How These Finger Puppet Books Are Made
Designer Alice Seiler shows us how our baby finger puppet books are made, from early sketches to the final product.
Our baby finger puppet books are adorable, cuddly novelty books for the littlest readers. Illustrated by Yu-Hsuan Huang, these books are full of no-holds-barred cuteness—they combine irresistible art with simple, child-friendly text, along with a plush finger puppet that peeks through die-cuts on each spread.
Designing these books is a real treat. They never fail to make me smile, and working with fabric and embroidery brings a twist to the usual book design process. Here’s a behind-the-scenes peek at how we transform an illustration into a plush puppet.
First, the illustrator sends us sketches of the puppet heads.
We might refine them a little, often simplifying them to work as plush designs.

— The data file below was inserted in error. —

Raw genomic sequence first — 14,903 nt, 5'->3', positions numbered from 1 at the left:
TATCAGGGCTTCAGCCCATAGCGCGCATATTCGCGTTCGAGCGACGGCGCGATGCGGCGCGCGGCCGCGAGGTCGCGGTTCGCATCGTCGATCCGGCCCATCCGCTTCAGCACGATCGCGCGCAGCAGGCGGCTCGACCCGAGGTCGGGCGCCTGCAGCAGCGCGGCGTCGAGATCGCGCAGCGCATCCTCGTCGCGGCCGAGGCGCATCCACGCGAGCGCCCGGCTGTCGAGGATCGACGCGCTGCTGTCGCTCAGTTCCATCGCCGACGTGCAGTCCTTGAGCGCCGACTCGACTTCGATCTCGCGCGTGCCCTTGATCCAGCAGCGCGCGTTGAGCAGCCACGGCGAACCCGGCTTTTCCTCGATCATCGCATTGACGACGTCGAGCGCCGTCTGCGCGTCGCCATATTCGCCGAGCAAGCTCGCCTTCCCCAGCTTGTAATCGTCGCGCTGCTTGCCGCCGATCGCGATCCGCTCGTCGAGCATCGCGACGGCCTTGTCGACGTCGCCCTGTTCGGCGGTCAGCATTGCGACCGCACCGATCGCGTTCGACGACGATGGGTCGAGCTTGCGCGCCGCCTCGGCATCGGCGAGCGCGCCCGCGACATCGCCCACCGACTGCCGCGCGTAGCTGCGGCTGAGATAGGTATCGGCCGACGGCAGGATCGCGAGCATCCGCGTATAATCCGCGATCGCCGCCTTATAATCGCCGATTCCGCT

We then send the color illustrations to a manufacturer.
A week or so later, photos of the first round of puppets land in my inbox!
I edit the photos to show how we’d like to revise the puppets. We send our notes to the manufacturer and wait for the next round.
Like anything, this process involves trial and error. Some of our ideas don’t work (Baby Chipmunk’s buck teeth!), and sometimes it takes a few iterations to land the right proportions or colors.
While we work on the puppets, the illustrator finalizes the art.
Surprise! The illustrations don’t have heads!
Finally, the finished book brings the puppet and illustration together, creating a sweet scene:
The process is the same for Baby Giraffe, but this puppet came together much more quickly. We tried two types of ears—folded and flat. We also tried printed fabric and embroidered patches. Folded ears and printed fabric were clear winners!
Here’s a headless giraffe, bounding through the savannah.
And, at last, the finished product:
There are so many cute critters in the series and more to come! I wish I could share the puppets from our next titles, but let’s just say there’s an endearing little guy with BIG, fuzzy ears coming your way in Spring 2018. Can you guess the animal?
To read more about all things design at Chronicle books, visit here.
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